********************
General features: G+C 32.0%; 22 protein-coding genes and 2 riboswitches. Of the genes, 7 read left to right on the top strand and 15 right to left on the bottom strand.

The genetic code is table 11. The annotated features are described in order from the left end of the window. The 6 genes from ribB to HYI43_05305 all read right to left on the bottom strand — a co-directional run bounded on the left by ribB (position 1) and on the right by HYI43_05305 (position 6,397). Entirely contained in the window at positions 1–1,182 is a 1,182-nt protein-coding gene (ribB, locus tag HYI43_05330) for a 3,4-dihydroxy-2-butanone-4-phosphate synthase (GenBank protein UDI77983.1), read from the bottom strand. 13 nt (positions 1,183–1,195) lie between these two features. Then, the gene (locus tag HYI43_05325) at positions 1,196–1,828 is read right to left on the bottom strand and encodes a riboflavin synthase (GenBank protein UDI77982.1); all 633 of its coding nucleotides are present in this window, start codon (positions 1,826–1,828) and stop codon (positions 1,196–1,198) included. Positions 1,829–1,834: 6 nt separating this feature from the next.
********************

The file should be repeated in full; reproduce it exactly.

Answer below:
General features: G+C 32.0%; 22 protein-coding genes and 2 riboswitches. Of the genes, 7 read left to right on the top strand and 15 right to left on the bottom strand.

The genetic code is table 11. The annotated features are described in order from the left end of the window. The 6 genes from ribB to HYI43_05305 all read right to left on the bottom strand — a co-directional run bounded on the left by ribB (position 1) and on the right by HYI43_05305 (position 6,397). Entirely contained in the window at positions 1–1,182 is a 1,182-nt protein-coding gene (ribB, locus tag HYI43_05330) for a 3,4-dihydroxy-2-butanone-4-phosphate synthase (GenBank protein UDI77983.1), read from the bottom strand. 13 nt (positions 1,183–1,195) lie between these two features. Then, the gene (locus tag HYI43_05325) at positions 1,196–1,828 is read right to left on the bottom strand and encodes a riboflavin synthase (GenBank protein UDI77982.1); all 633 of its coding nucleotides are present in this window, start codon (positions 1,826–1,828) and stop codon (positions 1,196–1,198) included. Positions 1,829–1,834: 6 nt separating this feature from the next.